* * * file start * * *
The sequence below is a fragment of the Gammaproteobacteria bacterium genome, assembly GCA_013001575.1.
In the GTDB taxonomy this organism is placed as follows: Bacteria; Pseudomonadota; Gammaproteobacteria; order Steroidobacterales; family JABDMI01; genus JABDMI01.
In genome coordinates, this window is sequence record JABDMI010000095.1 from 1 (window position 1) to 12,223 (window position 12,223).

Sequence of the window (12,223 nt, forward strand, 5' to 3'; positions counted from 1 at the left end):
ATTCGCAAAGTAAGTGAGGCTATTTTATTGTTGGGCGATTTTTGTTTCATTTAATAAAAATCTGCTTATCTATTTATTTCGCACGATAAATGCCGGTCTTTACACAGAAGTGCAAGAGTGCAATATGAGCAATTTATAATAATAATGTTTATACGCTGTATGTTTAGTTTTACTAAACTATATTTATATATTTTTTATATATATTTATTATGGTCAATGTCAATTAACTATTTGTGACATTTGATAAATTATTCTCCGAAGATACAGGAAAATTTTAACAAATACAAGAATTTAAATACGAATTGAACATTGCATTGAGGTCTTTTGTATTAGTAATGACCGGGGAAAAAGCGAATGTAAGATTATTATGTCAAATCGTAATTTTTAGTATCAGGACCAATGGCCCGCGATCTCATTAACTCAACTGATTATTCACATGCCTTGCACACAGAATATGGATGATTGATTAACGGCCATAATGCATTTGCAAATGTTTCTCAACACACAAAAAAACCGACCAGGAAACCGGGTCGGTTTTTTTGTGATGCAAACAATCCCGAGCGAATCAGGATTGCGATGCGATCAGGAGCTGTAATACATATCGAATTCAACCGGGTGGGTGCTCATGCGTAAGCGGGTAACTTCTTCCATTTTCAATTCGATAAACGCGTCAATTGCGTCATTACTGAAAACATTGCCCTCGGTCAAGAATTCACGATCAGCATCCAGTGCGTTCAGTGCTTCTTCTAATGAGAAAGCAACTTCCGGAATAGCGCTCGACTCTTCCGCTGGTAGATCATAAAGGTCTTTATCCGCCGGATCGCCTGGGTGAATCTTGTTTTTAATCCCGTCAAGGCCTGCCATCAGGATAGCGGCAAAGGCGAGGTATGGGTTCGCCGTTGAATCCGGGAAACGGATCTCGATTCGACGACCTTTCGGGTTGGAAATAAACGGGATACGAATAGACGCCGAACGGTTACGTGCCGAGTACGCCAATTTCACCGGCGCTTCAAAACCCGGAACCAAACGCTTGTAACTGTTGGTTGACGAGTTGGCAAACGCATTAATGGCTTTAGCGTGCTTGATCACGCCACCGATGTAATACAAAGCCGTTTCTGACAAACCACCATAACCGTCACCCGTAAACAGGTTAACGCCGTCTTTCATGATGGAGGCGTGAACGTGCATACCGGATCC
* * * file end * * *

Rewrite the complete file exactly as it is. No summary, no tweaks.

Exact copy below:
The sequence below is a fragment of the Gammaproteobacteria bacterium genome, assembly GCA_013001575.1.
In the GTDB taxonomy this organism is placed as follows: Bacteria; Pseudomonadota; Gammaproteobacteria; order Steroidobacterales; family JABDMI01; genus JABDMI01.
In genome coordinates, this window is sequence record JABDMI010000095.1 from 1 (window position 1) to 12,223 (window position 12,223).

Sequence of the window (12,223 nt, forward strand, 5' to 3'; positions counted from 1 at the left end):
ATTCGCAAAGTAAGTGAGGCTATTTTATTGTTGGGCGATTTTTGTTTCATTTAATAAAAATCTGCTTATCTATTTATTTCGCACGATAAATGCCGGTCTTTACACAGAAGTGCAAGAGTGCAATATGAGCAATTTATAATAATAATGTTTATACGCTGTATGTTTAGTTTTACTAAACTATATTTATATATTTTTTATATATATTTATTATGGTCAATGTCAATTAACTATTTGTGACATTTGATAAATTATTCTCCGAAGATACAGGAAAATTTTAACAAATACAAGAATTTAAATACGAATTGAACATTGCATTGAGGTCTTTTGTATTAGTAATGACCGGGGAAAAAGCGAATGTAAGATTATTATGTCAAATCGTAATTTTTAGTATCAGGACCAATGGCCCGCGATCTCATTAACTCAACTGATTATTCACATGCCTTGCACACAGAATATGGATGATTGATTAACGGCCATAATGCATTTGCAAATGTTTCTCAACACACAAAAAAACCGACCAGGAAACCGGGTCGGTTTTTTTGTGATGCAAACAATCCCGAGCGAATCAGGATTGCGATGCGATCAGGAGCTGTAATACATATCGAATTCAACCGGGTGGGTGCTCATGCGTAAGCGGGTAACTTCTTCCATTTTCAATTCGATAAACGCGTCAATTGCGTCATTACTGAAAACATTGCCCTCGGTCAAGAATTCACGATCAGCATCCAGTGCGTTCAGTGCTTCTTCTAATGAGAAAGCAACTTCCGGAATAGCGCTCGACTCTTCCGCTGGTAGATCATAAAGGTCTTTATCCGCCGGATCGCCTGGGTGAATCTTGTTTTTAATCCCGTCAAGGCCTGCCATCAGGATAGCGGCAAAGGCGAGGTATGGGTTCGCCGTTGAATCCGGGAAACGGATCTCGATTCGACGACCTTTCGGGTTGGAAATAAACGGGATACGAATAGACGCCGAACGGTTACGTGCCGAGTACGCCAATTTCACCGGCGCTTCAAAACCCGGAACCAAACGCTTGTAACTGTTGGTTGACGAGTTGGCAAACGCATTAATGGCTTTAGCGTGCTTGATCACGCCACCGATGTAATACAAAGCCGTTTCTGACAAACCACCATAACCGTCACCCGTAAACAGGTTAACGCCGTCTTTCATGATGGAGGCGTGAACGTGCATACCGGATCC